Thursday, 10 February 2011

A little honesty on the cuts, please

The complaints by 90 leading Liberal Democrat councillors about the impact of the local government cuts give the lie to claims by the unpleasant Eric Pickles and his team of local government ministers that councils could achieve all the necessary savings painlessly (at least for 'frontline services'). It is impossible for coalition ministers to treat these claims in the same way as they airily dismissed announcements from Manchester City Council about its cuts.

Of course, there are some savings to be made by small London councils merging services like education (it used to happen in something called the ILEA) and schools may be able to merge administrative functions. But the blunt reality is that there will still be job losses - often at the front line - and cuts in everything from Sure Start to libraries. It is as fatuous for Pickles and others to claim that everything would be all right if only council chief execs cut their pay or their middle managers were named and shamed in local papers for earning £60k a year, as it is to imagine that a bit of ritual stake-burning for bank bosses will restore our national fortunes.

What we require is a little honesty here. Of course that applies to the opposition too. In truth, local government would have been a prime target for cuts by Labour if it was in power, though one might have hoped that the stealth cuts to schools - £250k on a £6m budget is typical - might have been avoided with a less frenzied frontloading of the savings, especially the short-sighted axing of most formula capital.

However, the coalition cuts are made all the worse at the frontline by the pretence that that they either aren't happening or aren't needed. Such duplicity can only cause real outrage when the reality hits home. The coalition's austerity drive would have far more credibility if they stopped playing the silly game they tried in opposition of suggesting that the biggest cuts in nearly a century could be achieved painlessly. If the government want us 'all to be in this together' in sharing the pain, they need to be honest about where it will hurt. And they should stop blaming those they have forced to implement the cuts for getting on with their job.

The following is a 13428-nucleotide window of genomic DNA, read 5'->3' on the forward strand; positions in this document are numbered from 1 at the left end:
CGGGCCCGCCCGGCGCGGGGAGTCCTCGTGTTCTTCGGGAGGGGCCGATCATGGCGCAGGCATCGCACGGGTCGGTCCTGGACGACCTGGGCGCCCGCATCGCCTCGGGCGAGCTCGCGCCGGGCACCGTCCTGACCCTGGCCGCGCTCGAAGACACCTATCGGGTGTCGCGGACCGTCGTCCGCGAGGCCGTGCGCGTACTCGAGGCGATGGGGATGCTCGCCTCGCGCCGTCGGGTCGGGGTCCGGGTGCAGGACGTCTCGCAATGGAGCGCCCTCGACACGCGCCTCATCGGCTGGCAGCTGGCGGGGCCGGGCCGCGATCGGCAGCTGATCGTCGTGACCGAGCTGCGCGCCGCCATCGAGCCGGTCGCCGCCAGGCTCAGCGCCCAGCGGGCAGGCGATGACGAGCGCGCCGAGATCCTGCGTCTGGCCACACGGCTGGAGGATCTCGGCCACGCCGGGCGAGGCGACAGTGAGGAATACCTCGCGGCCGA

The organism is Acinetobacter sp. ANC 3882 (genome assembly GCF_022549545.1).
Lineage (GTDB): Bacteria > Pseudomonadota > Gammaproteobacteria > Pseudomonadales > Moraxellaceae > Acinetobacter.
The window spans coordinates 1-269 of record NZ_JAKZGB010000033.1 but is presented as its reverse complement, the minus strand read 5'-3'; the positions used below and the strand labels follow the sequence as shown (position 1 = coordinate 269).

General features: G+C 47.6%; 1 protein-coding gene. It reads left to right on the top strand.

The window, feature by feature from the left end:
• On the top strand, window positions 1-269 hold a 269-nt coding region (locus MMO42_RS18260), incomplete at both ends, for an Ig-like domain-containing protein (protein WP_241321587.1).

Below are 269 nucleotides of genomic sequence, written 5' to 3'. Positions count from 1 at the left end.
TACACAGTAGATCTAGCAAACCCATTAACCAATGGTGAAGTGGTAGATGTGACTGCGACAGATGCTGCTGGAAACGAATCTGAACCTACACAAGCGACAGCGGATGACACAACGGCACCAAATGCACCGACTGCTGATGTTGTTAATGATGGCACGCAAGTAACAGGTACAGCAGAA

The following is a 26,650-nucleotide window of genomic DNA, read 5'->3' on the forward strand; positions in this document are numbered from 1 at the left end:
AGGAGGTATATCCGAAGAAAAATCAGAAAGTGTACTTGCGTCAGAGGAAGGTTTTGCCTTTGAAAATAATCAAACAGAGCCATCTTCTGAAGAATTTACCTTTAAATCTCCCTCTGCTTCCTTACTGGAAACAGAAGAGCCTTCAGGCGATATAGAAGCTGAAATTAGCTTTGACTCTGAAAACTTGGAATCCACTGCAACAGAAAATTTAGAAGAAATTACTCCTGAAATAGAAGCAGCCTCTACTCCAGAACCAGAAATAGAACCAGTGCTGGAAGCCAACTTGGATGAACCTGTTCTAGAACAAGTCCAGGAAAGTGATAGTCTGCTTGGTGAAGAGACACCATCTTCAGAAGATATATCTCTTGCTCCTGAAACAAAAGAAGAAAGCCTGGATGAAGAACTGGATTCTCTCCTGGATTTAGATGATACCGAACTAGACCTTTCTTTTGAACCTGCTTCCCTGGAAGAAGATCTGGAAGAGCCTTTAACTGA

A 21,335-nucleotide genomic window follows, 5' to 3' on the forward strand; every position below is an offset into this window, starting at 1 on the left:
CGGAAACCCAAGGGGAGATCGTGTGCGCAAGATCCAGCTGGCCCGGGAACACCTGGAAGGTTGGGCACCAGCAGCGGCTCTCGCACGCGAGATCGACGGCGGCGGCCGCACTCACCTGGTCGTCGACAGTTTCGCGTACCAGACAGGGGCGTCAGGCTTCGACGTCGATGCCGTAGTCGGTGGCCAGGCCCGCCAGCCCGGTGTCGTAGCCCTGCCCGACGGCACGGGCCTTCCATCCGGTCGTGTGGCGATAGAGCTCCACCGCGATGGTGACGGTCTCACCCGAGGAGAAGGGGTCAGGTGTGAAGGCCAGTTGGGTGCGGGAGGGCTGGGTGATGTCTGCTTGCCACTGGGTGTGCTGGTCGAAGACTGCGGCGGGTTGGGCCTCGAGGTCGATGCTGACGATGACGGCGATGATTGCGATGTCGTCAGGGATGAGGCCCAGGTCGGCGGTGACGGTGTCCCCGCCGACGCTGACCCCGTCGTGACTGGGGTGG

A little honesty might work wonders for the government's rapidly dwindling reputation.


Peter Walker said...

Judging from the comments of Government minister's and the reaction of those Councillors who have to deliver the coalition,s savings I feel bound to say that there are lies, damned lies and "Tory/Lib.Dem. Spin". This may well fool some but it will in no way fool those who's services will be cut

Anonymous said...

This is nothing new from Eric Pickles, he has always been less than honest about the effects of funding cuts all the way from Wandsworth to Westminster. More importantly these cuts are so draconian that they effectively undermine everything the government has said about the Big Society. How are you going to train the 5,000 community volunteer leaders at the forfront of this policy when LAs will have no training budget left ?

Anonymous said...

When has Eric Pickles been honest about his agenda? Even in his Wandsworth days he was in denial about the damage he did and the vulnerable he left stranded. It is of absolutely no consequence to him that schools, Sure Start and Libraries will be hit or that services to the vulnerable will be wiped out. Why the surprise, he has the track record!